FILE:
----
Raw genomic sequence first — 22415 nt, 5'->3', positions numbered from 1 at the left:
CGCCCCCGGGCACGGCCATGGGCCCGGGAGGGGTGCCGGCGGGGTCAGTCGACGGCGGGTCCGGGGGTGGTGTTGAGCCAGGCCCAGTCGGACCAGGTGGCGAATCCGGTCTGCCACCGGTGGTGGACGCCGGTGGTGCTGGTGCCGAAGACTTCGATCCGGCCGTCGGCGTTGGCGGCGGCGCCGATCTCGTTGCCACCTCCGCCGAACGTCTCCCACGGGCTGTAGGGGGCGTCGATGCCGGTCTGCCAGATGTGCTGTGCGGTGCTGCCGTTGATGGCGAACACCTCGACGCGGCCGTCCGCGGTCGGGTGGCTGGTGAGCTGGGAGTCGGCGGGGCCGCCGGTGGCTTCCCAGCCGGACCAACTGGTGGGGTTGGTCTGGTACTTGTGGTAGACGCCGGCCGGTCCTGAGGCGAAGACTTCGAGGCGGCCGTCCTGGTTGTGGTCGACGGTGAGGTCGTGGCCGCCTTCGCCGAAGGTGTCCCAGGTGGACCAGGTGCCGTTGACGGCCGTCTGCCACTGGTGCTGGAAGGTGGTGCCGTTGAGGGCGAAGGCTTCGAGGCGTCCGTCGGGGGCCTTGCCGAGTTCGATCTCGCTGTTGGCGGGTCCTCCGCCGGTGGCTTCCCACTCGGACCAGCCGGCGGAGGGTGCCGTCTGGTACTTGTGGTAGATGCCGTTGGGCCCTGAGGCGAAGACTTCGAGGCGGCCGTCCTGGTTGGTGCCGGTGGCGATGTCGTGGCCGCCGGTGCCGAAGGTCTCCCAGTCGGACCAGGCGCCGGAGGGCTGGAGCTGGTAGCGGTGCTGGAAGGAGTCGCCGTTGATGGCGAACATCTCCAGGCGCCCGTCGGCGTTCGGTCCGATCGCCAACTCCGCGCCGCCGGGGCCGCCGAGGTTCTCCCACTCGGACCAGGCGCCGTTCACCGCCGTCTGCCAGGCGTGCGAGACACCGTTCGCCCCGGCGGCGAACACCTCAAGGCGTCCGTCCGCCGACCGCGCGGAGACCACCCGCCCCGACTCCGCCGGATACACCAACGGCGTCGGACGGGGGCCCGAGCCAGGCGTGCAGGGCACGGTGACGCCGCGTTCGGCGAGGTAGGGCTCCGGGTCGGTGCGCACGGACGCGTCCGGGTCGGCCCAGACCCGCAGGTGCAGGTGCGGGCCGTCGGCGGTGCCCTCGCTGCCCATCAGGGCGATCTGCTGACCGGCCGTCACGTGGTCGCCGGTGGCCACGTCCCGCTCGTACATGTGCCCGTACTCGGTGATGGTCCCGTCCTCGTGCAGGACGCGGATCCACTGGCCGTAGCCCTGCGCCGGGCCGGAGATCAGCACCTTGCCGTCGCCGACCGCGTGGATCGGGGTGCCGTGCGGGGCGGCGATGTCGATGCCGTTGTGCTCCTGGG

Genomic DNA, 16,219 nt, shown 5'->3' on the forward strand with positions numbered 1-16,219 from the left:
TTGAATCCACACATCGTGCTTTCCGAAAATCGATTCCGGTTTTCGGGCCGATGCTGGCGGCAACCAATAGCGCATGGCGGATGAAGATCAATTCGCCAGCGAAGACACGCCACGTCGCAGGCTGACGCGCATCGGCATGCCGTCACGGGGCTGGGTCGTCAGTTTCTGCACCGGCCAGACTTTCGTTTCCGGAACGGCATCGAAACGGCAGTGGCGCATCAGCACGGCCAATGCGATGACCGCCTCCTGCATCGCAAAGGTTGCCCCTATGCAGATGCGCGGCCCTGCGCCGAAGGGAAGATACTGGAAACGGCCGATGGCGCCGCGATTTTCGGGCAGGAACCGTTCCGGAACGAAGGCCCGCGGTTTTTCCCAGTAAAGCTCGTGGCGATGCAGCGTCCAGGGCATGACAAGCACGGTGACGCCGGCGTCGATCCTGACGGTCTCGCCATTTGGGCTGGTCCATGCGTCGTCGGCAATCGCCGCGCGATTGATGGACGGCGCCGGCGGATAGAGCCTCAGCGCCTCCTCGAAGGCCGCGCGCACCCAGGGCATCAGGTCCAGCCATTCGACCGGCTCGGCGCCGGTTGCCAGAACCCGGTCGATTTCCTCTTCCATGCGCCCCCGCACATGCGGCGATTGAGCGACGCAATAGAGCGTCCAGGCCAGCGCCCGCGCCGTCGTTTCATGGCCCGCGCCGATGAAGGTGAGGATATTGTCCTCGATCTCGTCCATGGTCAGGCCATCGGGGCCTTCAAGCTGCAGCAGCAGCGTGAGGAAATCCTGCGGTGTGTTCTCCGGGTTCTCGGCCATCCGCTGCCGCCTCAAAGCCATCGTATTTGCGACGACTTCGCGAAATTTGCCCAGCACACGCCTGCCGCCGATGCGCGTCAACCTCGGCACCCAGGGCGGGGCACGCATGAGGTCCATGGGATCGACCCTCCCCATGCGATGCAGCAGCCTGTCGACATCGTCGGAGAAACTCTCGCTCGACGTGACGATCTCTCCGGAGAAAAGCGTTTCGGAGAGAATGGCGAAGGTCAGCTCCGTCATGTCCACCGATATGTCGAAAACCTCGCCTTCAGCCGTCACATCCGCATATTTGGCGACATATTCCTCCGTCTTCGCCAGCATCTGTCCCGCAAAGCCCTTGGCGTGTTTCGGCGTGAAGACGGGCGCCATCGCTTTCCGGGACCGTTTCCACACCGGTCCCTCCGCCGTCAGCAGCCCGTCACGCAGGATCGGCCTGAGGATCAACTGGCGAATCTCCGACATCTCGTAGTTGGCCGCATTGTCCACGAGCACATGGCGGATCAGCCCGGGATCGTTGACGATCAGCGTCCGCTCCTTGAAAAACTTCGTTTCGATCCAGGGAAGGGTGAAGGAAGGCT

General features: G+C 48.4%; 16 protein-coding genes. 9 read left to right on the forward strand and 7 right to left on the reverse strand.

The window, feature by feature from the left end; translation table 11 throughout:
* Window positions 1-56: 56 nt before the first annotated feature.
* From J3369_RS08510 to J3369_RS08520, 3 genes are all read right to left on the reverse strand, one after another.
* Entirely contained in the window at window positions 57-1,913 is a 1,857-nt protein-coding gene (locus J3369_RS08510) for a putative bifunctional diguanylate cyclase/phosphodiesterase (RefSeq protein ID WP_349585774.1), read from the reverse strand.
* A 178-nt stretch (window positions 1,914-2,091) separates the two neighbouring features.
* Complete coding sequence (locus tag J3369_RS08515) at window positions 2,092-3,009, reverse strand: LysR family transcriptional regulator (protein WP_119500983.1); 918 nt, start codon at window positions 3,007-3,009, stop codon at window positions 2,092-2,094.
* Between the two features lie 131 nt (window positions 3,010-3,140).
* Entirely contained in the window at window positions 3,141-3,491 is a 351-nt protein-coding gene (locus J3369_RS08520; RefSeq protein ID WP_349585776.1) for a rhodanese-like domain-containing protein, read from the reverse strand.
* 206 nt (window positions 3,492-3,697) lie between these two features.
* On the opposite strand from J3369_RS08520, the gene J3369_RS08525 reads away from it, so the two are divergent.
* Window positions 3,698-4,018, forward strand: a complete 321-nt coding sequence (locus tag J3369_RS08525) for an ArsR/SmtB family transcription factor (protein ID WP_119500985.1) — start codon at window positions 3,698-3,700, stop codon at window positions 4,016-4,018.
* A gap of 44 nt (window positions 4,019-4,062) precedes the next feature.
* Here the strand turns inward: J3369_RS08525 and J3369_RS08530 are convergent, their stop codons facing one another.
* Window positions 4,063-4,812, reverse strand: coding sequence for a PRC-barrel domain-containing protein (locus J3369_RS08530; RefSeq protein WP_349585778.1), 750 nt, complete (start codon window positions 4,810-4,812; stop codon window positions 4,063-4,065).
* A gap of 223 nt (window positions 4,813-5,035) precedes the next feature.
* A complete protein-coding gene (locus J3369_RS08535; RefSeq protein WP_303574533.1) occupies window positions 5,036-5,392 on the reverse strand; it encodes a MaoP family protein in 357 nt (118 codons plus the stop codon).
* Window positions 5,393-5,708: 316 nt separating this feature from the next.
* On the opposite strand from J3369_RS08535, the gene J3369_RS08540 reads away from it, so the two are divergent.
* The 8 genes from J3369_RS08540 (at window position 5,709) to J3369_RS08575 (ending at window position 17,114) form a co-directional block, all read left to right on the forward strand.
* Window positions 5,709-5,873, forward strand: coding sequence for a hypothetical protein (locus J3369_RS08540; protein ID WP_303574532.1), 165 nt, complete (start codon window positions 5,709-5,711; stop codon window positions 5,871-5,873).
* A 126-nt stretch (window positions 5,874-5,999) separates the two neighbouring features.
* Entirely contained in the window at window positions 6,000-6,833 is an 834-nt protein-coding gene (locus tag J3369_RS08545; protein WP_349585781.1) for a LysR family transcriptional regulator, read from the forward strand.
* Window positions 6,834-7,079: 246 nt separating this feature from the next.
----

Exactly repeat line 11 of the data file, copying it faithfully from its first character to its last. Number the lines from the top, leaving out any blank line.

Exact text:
* Complete coding sequence (locus tag J3369_RS08515) at window positions 2,092-3,009, reverse strand: LysR family transcriptional regulator (protein WP_119500983.1); 918 nt, start codon at window positions 3,007-3,009, stop codon at window positions 2,092-2,094.